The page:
Florida Southwestern State College Nursing Leadership Conflict Resolution Stratagies

In the following situations, choose the most appropriate conflict resolution strategy (avoiding, smoothing, accommodating, competing, compromising, or collaborating). Support your decision with rationale and explain why other methods of conflict management were not used.

Situation 1

You are the ICU charge nurse and have just finished an exhausting 8 hours on duty. Working with you today were two nurses who work 12-hour shifts. Each of you were assigned two patients, all with high acuity levels. You are glad that you are going out of town tonight to attend an important seminar because you are certainly tired. You are also pleased that you scheduled yourself an 8-hour shift today and that your replacement is coming through the door. You will just have time to give report and catch your plane.

It is customary for 12-hour nurses to continue with their previous patients and for assignments not to be changed when 8- and 12-hour staff are working together. Therefore, you proceed to give report on your patients to the 8-hour nurse coming on duty. One of your patients is acutely ill with fever of unknown origin and is in the isolation room. It is suspected that he has meningitis. Your other patient is a multiple trauma victim. In the middle of your report, the oncoming nurse says that she has just learned that she is pregnant. She says, “I can’t take care of a possible meningitis patient. I’ll have to trade with one of the 12-hour nurses.” You approach the 12-hour nurses, and they respond angrily, “We took care of all kinds of patients when we were pregnant, and we are not changing patients with just 4 hours left in our shift.”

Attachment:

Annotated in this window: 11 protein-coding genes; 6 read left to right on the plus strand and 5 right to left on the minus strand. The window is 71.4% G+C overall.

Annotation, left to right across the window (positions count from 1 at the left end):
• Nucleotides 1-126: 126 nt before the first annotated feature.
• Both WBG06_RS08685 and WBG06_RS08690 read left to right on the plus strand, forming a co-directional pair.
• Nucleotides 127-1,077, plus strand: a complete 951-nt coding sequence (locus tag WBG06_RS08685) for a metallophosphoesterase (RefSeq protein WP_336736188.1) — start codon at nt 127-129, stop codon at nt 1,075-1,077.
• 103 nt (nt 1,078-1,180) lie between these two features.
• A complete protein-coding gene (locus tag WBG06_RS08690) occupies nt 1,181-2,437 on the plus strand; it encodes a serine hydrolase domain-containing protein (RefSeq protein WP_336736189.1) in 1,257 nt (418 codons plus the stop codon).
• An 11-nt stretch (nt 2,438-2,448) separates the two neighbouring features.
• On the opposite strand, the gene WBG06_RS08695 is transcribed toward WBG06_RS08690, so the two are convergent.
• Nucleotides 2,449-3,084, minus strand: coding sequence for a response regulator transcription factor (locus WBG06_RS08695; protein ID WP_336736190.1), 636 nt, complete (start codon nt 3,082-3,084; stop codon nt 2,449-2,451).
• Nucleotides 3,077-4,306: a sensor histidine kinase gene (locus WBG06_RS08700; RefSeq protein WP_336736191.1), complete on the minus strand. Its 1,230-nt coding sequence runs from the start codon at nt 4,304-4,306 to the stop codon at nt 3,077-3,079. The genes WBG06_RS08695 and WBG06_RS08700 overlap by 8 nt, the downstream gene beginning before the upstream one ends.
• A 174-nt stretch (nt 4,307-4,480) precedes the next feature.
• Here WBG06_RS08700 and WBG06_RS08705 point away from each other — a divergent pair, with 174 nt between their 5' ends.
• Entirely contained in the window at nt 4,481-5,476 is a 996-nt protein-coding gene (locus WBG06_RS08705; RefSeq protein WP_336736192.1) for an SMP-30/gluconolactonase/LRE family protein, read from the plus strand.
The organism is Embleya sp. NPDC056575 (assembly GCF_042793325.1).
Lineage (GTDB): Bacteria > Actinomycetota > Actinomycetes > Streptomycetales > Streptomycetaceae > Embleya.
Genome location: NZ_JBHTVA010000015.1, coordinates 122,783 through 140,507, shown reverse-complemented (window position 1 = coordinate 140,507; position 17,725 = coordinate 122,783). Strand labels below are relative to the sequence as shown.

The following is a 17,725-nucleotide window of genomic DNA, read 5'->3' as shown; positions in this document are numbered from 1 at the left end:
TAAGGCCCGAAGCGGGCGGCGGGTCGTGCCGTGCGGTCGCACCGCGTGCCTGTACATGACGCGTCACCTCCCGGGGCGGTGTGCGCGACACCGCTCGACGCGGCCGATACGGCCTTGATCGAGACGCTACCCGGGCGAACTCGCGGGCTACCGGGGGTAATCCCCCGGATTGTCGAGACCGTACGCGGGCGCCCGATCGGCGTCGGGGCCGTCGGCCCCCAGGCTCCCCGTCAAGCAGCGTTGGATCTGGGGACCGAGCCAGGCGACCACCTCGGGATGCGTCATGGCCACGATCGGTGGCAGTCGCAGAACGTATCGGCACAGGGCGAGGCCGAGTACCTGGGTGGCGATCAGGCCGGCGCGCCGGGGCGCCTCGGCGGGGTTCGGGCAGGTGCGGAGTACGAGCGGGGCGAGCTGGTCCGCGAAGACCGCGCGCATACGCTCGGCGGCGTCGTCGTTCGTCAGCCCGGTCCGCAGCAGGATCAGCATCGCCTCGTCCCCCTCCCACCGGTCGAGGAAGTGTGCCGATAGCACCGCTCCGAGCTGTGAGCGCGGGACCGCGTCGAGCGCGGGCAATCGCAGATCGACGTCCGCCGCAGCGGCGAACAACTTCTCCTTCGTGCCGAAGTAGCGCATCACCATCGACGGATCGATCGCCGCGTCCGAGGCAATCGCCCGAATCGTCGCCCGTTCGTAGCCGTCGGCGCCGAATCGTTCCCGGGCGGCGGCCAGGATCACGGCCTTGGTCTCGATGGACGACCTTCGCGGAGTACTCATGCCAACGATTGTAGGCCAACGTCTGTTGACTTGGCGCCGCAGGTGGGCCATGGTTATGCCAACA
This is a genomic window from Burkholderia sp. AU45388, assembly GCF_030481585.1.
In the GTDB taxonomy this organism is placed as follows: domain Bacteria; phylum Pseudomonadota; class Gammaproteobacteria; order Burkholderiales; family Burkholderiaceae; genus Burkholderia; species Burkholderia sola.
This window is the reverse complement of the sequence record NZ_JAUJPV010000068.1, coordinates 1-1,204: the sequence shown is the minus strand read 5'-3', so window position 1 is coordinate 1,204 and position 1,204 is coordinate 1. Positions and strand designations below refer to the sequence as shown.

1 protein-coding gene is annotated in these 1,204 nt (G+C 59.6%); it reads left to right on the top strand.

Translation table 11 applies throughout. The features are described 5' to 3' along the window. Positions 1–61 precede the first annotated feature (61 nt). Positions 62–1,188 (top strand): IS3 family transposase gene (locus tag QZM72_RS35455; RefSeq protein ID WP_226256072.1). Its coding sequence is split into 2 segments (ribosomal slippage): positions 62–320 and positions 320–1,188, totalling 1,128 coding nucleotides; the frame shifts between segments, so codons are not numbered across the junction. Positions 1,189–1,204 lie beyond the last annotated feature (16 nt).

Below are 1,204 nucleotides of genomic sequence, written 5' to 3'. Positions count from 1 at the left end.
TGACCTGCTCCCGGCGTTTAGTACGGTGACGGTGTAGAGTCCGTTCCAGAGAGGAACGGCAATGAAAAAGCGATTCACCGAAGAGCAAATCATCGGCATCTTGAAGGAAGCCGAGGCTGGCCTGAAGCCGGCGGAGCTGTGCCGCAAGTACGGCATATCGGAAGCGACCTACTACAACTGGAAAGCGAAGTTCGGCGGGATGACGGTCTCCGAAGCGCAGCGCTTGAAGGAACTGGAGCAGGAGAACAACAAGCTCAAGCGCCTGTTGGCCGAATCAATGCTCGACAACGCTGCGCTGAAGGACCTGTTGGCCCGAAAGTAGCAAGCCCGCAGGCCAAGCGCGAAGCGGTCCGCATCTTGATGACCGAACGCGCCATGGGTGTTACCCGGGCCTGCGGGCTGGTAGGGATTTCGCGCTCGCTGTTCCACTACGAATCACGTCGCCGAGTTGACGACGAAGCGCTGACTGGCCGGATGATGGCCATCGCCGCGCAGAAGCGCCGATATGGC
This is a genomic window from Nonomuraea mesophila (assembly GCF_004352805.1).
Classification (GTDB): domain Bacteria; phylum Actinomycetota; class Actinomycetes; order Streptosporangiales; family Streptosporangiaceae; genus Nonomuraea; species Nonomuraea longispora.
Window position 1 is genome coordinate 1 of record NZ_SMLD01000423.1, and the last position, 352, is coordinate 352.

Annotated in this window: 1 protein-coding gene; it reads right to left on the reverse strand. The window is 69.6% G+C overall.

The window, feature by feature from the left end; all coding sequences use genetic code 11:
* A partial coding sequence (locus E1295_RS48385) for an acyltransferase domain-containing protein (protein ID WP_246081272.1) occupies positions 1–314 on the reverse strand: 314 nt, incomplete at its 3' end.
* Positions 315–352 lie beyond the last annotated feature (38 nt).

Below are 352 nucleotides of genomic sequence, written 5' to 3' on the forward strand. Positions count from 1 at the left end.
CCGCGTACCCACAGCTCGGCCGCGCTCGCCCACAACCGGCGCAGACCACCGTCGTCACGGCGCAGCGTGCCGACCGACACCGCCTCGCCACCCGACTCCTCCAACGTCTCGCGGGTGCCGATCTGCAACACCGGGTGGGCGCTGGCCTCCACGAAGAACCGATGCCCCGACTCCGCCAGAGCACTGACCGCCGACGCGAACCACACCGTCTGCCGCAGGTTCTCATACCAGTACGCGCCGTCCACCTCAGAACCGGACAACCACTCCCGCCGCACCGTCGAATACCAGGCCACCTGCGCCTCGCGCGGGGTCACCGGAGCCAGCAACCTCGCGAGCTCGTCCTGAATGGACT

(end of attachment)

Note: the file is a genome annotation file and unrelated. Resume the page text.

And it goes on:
When you repeat this message to the oncoming nurse, she says, “Either they trade or I go home!” Your phone call to the nursing office reveals that because of a flu epidemic, there are absolutely no personnel to call in, and all the other units are already short staffed.

Situation 2

You are a new nurse working on a busy medical/surgical floor. The mode of patient care delivery used on the unit is team nursing. You have grown increasingly frustrated, however, with a licensed vocational nurse (LVN)/licensed practical nurse (LPN) on your team who is unwilling to answer call lights. You have directly observed her both ignore call lights and go out of her way to avoid answering the lights. When you confront her, she always provides an excuse such as she was on her way to do something for another patient or that she did not notice the blinking call light. The end result is that you often must run from one end of the hall to the other to answer the call lights because patient safety could be at risk. Your frustration level has risen to the point that you no longer wish to work with this person.

The book below is what we use for the class…use this or any nursing reference 2010 or higher

Marquis, B. L., & Huston, C. J. (2017). Leadership and management functions in nursing: Theory and application (9th ed.). Retrieved from http://www.LWW.com

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